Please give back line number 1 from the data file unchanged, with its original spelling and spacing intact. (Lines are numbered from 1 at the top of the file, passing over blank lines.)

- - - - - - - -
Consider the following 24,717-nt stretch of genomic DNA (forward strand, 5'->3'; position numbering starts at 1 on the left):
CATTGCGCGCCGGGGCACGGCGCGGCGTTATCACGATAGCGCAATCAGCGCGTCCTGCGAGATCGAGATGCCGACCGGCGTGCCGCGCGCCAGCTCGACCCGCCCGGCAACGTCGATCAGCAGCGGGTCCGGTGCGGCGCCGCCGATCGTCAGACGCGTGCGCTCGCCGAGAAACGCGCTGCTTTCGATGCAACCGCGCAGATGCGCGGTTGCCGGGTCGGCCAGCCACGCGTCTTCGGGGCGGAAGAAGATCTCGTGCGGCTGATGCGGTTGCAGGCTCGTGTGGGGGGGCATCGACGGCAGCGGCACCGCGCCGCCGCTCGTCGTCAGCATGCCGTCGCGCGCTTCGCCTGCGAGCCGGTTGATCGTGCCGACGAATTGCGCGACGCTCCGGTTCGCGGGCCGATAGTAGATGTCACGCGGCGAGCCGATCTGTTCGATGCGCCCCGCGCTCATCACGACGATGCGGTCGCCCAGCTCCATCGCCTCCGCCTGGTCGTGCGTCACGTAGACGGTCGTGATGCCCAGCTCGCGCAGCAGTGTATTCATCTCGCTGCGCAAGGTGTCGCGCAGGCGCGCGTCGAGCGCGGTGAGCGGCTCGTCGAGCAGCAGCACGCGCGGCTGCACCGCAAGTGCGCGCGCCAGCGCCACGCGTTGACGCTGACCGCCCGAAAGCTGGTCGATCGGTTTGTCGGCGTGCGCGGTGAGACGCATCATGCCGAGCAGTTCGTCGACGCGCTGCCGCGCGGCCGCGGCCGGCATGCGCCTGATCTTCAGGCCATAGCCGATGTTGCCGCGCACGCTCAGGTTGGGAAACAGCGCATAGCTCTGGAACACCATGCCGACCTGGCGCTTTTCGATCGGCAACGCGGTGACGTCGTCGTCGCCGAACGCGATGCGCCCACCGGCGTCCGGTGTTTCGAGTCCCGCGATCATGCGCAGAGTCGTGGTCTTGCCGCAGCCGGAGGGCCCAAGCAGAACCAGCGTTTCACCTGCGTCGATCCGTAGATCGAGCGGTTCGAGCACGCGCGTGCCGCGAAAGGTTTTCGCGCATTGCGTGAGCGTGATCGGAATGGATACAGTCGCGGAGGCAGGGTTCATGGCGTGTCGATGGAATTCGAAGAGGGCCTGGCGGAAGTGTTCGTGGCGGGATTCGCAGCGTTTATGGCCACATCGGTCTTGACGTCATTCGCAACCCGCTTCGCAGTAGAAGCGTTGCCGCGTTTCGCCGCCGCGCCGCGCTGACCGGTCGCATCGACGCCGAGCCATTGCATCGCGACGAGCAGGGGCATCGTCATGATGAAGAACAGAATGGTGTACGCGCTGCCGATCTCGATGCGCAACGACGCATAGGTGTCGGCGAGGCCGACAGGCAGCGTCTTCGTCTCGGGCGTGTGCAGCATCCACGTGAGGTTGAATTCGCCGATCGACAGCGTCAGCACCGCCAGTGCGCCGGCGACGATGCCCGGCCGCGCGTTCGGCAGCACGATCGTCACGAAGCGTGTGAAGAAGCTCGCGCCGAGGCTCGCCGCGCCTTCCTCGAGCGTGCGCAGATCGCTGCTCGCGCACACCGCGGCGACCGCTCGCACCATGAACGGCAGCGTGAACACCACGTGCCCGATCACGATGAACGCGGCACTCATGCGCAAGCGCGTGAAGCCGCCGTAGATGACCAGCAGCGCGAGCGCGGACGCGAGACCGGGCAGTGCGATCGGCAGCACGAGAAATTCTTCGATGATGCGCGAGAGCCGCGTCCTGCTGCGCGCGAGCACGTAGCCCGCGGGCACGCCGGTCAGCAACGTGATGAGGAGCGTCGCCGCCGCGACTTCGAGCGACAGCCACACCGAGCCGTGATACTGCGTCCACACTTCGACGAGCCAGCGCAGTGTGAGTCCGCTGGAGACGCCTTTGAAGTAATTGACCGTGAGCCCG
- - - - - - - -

Consider the following 24,717-nt stretch of genomic DNA (forward strand, 5'->3'; position numbering starts at 1 on the left):